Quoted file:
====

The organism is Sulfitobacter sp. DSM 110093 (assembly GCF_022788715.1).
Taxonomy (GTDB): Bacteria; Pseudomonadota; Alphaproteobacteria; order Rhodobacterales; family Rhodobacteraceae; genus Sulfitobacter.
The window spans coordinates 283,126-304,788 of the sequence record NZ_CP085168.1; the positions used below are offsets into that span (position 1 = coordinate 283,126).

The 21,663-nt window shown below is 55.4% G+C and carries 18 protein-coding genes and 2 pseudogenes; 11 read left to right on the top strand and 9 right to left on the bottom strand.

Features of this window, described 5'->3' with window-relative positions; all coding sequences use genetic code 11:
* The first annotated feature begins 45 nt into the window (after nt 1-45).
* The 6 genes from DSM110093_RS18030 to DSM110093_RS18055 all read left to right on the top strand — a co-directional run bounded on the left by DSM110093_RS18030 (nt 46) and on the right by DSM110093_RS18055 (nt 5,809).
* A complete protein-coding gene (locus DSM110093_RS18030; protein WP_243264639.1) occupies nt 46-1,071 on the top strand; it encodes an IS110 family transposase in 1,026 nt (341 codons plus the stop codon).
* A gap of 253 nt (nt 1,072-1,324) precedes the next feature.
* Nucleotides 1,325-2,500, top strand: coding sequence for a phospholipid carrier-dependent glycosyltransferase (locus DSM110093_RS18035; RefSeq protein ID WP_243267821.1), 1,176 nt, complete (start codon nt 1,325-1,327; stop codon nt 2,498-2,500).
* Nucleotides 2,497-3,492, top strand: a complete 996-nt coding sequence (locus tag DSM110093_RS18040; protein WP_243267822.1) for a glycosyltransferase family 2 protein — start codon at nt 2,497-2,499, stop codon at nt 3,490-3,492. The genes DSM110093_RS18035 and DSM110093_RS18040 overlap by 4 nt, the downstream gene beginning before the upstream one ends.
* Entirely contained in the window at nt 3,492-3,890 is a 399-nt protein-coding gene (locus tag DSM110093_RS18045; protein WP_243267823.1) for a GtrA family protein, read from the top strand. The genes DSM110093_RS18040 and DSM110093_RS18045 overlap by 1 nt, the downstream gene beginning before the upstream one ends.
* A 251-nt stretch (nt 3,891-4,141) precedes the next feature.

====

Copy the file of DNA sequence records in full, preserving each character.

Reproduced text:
The organism is Sulfitobacter sp. DSM 110093 (assembly GCF_022788715.1).
Taxonomy (GTDB): Bacteria; Pseudomonadota; Alphaproteobacteria; order Rhodobacterales; family Rhodobacteraceae; genus Sulfitobacter.
The window spans coordinates 283,126-304,788 of the sequence record NZ_CP085168.1; the positions used below are offsets into that span (position 1 = coordinate 283,126).

The 21,663-nt window shown below is 55.4% G+C and carries 18 protein-coding genes and 2 pseudogenes; 11 read left to right on the top strand and 9 right to left on the bottom strand.

Features of this window, described 5'->3' with window-relative positions; all coding sequences use genetic code 11:
* The first annotated feature begins 45 nt into the window (after nt 1-45).
* The 6 genes from DSM110093_RS18030 to DSM110093_RS18055 all read left to right on the top strand — a co-directional run bounded on the left by DSM110093_RS18030 (nt 46) and on the right by DSM110093_RS18055 (nt 5,809).
* A complete protein-coding gene (locus DSM110093_RS18030; protein WP_243264639.1) occupies nt 46-1,071 on the top strand; it encodes an IS110 family transposase in 1,026 nt (341 codons plus the stop codon).
* A gap of 253 nt (nt 1,072-1,324) precedes the next feature.
* Nucleotides 1,325-2,500, top strand: coding sequence for a phospholipid carrier-dependent glycosyltransferase (locus DSM110093_RS18035; RefSeq protein ID WP_243267821.1), 1,176 nt, complete (start codon nt 1,325-1,327; stop codon nt 2,498-2,500).
* Nucleotides 2,497-3,492, top strand: a complete 996-nt coding sequence (locus tag DSM110093_RS18040; protein WP_243267822.1) for a glycosyltransferase family 2 protein — start codon at nt 2,497-2,499, stop codon at nt 3,490-3,492. The genes DSM110093_RS18035 and DSM110093_RS18040 overlap by 4 nt, the downstream gene beginning before the upstream one ends.
* Entirely contained in the window at nt 3,492-3,890 is a 399-nt protein-coding gene (locus tag DSM110093_RS18045; protein WP_243267823.1) for a GtrA family protein, read from the top strand. The genes DSM110093_RS18040 and DSM110093_RS18045 overlap by 1 nt, the downstream gene beginning before the upstream one ends.
* A 251-nt stretch (nt 3,891-4,141) precedes the next feature.